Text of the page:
Texas Drunk Drivers Will Now Pay Child Support for the Children of Parents They’ve Killed

If the convicted drunk driver can’t make payments because of prison time, they’ll have no later than one year of their release date to make payments.

(Lance McMillan/Toronto Star via Getty Images)

A new law in Texas is now requiring convicted drunk drivers to pay child support for children whose parents they killed. 

On Friday, House Bill 393 was passed which stated that people convicted of intoxicated manslaughter are responsible for child support for the children of their victims and are expected to make payments until the child is 18 or graduates high school.

If the person is unable to make payments because of incarceration, payments are expected to be made no later than the first anniversary of their release date, the law also states. Republican Gov. Greg Abbott signed the bill in June.

“I was proud to sign HB 393 into law this year to require offenders to pay child support for the children of their victims,” Abbot said proudly of the bill in July. Any time a parent passes is tragic, but a death at the hands of a drunk driver is especially heinous.”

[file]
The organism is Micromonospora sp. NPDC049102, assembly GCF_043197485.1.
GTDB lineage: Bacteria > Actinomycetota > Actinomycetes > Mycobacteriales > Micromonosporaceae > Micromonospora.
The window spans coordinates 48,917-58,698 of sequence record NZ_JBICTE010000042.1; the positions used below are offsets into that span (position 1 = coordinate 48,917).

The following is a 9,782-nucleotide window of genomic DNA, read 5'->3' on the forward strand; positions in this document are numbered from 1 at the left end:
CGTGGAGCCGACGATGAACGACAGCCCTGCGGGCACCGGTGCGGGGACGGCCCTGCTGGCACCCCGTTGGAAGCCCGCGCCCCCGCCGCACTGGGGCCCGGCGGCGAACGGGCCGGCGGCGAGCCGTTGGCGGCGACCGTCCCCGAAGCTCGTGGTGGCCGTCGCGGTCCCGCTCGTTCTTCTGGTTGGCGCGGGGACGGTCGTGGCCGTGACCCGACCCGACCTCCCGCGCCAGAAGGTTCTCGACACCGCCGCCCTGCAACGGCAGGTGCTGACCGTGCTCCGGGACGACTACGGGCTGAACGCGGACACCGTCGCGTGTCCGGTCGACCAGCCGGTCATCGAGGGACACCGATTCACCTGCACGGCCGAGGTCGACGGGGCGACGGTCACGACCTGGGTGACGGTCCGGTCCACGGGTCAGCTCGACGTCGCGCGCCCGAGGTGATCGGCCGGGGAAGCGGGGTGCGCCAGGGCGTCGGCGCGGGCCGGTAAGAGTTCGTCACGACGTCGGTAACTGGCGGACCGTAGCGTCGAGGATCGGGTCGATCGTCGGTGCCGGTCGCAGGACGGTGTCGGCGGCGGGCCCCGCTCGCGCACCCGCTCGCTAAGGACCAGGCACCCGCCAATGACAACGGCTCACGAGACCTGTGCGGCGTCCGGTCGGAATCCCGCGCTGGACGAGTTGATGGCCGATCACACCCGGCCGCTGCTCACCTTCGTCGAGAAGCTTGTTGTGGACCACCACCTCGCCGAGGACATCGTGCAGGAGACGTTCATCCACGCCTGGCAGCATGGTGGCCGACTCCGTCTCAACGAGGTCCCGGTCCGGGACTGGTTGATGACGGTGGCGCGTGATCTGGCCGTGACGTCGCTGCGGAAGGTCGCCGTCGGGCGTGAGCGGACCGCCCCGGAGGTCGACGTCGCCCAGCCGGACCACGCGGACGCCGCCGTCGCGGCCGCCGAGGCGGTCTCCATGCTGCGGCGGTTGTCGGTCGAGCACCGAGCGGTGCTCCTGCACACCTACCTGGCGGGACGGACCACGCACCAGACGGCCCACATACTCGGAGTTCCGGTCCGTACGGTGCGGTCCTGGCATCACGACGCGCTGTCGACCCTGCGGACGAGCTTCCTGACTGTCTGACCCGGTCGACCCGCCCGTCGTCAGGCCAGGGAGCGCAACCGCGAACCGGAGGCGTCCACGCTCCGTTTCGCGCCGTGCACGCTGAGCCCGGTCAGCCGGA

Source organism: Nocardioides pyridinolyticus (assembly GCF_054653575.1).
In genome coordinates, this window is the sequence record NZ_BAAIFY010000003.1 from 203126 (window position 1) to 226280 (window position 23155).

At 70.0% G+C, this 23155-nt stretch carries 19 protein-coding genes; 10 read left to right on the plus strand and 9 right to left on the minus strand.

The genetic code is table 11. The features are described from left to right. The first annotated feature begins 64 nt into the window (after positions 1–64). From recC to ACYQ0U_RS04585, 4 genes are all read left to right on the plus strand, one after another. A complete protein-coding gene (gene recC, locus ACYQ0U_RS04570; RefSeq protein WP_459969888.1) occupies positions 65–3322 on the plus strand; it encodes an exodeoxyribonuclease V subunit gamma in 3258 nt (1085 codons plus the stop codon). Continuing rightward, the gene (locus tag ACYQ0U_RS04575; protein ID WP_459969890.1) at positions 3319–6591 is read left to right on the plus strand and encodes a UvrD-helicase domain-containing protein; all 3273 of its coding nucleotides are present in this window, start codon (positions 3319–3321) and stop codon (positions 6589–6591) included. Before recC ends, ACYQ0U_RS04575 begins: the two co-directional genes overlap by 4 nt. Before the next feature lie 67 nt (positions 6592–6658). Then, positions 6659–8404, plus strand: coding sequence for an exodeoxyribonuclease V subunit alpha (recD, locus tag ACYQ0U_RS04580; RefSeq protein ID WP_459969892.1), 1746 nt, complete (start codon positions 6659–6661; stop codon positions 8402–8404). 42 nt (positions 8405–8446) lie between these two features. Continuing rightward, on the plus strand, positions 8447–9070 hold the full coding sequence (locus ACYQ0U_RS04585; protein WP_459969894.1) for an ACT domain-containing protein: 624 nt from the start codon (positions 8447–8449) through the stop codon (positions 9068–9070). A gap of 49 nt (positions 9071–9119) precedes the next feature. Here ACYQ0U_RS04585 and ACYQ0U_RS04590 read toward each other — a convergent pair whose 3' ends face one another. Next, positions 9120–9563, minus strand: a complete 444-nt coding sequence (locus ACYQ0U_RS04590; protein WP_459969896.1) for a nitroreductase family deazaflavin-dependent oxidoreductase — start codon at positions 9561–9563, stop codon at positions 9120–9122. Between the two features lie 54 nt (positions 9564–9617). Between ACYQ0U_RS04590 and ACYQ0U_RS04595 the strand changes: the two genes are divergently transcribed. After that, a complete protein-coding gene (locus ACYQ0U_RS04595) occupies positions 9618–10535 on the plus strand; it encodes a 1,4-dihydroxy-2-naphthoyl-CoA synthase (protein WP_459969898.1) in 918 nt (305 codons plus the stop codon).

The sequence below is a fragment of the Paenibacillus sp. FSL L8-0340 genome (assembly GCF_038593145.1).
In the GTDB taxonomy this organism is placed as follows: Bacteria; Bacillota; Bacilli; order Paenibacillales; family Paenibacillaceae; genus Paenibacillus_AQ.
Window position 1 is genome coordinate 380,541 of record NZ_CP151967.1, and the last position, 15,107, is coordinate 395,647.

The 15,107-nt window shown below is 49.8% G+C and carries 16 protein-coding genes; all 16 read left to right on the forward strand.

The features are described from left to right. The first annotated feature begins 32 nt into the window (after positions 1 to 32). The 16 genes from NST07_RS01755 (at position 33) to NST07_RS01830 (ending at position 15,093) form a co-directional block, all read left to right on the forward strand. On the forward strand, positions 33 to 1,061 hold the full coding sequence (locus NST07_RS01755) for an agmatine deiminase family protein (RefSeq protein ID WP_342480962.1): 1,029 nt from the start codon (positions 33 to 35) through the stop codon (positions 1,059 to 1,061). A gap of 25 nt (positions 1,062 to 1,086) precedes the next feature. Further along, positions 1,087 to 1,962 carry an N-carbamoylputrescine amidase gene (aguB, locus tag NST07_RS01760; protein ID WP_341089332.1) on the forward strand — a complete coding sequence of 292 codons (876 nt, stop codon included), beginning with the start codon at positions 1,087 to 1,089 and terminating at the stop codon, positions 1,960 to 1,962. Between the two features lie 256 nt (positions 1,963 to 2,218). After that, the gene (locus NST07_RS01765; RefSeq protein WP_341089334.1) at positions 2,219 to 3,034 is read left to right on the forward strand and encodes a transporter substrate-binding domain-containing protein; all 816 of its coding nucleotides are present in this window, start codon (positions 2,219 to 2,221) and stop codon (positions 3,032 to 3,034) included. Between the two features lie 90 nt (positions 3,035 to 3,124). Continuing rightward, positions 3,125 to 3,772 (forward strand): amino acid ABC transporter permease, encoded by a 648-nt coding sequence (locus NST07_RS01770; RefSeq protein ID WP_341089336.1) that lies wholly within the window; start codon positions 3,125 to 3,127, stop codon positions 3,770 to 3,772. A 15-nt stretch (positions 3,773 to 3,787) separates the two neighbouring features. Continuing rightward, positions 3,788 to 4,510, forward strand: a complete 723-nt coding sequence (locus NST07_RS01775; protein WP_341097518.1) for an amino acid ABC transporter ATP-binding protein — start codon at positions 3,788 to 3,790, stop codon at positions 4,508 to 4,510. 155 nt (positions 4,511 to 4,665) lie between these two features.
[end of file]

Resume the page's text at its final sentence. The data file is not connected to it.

By state law, intoxication manslaughter is defined as someone operating “a motor vehicle in a public place, operates an aircraft, a watercraft, or an amusement ride, or assembles a mobile amusement ride; and is intoxicated and by reason of that intoxication causes the death of another by accident or mistake.”

Tennessee was the first state to pass a similar bill last year when House Bill 1834 was introduced one month prior to the sentencing of Janet Hinds, who was driving while intoxicated when she struck and killed Chattanooga police officer Nicholas Galinger on Feb. 23, 2019.

Galinger, 38, was one month removed from his police academy graduation when he went to inspect a manhole cover overflowing water that fateful night.

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